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Mon, Jan. 27

Officials could face charges for digging up alleged Billy the Kid

Courier/Nathaniel Kastelic
This is the spot, above, in the Pioneers¹ Home Cemetery where the former Lincoln County, N.M., sheriff and others dug up and took bones that they hope belong to John Miller, who claimed to be Billy the Kid. The only authenticated photo of Billy the Kid is at left.

Courier/Nathaniel Kastelic This is the spot, above, in the Pioneers¹ Home Cemetery where the former Lincoln County, N.M., sheriff and others dug up and took bones that they hope belong to John Miller, who claimed to be Billy the Kid. The only authenticated photo of Billy the Kid is at left.

PRESCOTT ­ Did New Mexico deputies violate the law by digging up the remains of a Prescott man who claimed to be Billy the Kid?

Local authorities are investigating whether the former sheriff of Lincoln County, N.M., and others violated Arizona law in a Prescott cemetery by digging up and removing the remains of John Miller, who told friends he was William Bonney aka Billy the Kid.

Former Lincoln County Sheriff Tom Sullivan said he and the others plan to compare DNA from Miller's bones with DNA from blood that came from a bench on which Billy the Kid lay after Lincoln County Sheriff Pat Garrett shot him on July 14, 1881, in Ft. Sumner, N.M.

A shoulder bone from Miller's grave already indicates damage consistent with that of a gunshot wound that The Kid suffered, Sullivan said. The skeleton's protruding teeth and small stature also are consistent with Billy, he said.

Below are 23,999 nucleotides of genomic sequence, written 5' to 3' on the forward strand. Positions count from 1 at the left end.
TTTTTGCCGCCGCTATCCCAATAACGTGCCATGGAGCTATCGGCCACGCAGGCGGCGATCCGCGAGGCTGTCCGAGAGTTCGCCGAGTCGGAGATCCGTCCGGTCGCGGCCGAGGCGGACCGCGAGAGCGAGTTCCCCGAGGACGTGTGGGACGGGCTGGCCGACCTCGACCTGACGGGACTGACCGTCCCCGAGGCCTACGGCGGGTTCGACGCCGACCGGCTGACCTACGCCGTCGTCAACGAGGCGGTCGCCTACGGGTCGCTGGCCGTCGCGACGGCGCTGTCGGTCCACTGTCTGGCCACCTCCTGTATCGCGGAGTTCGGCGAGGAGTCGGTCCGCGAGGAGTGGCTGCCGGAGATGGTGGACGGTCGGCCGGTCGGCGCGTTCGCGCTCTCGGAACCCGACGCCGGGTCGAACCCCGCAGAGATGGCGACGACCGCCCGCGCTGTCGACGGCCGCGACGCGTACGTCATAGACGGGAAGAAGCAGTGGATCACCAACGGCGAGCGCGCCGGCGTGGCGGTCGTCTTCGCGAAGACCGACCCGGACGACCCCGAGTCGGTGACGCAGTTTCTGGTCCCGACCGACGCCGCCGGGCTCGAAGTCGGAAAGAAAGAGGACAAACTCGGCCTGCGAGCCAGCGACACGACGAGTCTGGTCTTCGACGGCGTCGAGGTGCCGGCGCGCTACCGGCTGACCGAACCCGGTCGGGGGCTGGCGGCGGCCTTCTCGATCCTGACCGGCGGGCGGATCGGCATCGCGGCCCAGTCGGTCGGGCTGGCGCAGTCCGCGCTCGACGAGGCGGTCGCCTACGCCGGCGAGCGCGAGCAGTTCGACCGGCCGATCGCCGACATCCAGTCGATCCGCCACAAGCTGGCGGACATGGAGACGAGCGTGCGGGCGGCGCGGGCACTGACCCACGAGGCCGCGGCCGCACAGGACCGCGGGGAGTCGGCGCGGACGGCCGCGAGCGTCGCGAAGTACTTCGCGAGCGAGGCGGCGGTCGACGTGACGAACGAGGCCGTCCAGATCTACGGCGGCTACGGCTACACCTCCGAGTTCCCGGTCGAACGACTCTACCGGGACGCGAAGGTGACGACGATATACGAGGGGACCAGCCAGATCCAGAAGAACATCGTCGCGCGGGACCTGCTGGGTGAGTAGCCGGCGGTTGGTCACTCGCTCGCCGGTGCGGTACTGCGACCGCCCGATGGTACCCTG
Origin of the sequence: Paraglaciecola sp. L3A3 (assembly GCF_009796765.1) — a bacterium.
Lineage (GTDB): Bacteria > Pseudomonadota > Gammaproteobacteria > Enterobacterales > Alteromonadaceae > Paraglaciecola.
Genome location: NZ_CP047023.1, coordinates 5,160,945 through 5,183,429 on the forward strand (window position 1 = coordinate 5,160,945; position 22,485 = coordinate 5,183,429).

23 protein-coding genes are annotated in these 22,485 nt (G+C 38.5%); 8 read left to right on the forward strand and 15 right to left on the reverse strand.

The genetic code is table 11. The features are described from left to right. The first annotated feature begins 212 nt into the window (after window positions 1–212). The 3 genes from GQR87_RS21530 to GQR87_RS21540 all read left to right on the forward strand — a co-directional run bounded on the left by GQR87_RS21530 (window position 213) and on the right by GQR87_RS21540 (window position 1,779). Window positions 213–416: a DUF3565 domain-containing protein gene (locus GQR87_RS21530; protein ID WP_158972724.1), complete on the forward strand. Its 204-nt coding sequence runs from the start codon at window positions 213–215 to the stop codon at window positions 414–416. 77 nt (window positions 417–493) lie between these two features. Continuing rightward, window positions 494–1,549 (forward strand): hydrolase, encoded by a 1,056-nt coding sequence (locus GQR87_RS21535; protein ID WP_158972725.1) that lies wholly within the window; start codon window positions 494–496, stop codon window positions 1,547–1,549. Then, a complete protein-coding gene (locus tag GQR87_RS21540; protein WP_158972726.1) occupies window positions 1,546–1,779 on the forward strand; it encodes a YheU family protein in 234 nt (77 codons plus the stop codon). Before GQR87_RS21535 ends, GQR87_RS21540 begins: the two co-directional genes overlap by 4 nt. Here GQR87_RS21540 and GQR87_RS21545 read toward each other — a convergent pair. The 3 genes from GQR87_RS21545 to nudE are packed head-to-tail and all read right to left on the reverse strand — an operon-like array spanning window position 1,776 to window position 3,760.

Since Garrett was friends with The Kid, he might have shot him and then let him escape, Sullivan said.

He hopes to see DNA results within two months.

Sullivan and others removed what they hope are Miller's teeth and a femur from an unmarked grave in the Pioneers' Home Cemetery on May 19, 2005. They also removed a femur from a neighboring unmarked grave, just in case that was Miller. The History Channel taped the event.

A Billy the Kid historian from Tucson named Dave Snell recently filed a complaint with the Yavapai County Attorney's Office, which forwarded it to the Prescott Police Department (PPD).

"This is some kind of good ol' boy back-slappin' beer-drinkin' crusade," Snell said. "He's buried in Ft. Sumner, where he's always been."

PPD Det. Anna Cahall contacted several of the people present at the disinterment, ranging from Dr. Laura Fulginiti of the Maricopa County Medical Examiner's Office to Dale Tunnell, a former federal officer involved in the Billy the Kid investigation with Sullivan. Tunnell hired Fulginiti to help.

"It's a Billy Buff War," Cahall concluded.

Now Prescott City Prosecutor Glenn Savona is trying to figure out whether someone violated the law and whether the city or state has jurisdiction since the State of Arizona owns the Pioneers' Home Cemetery. He noted that time is running out because officials would have to file any misdemeanor charges within a year of the alleged offense.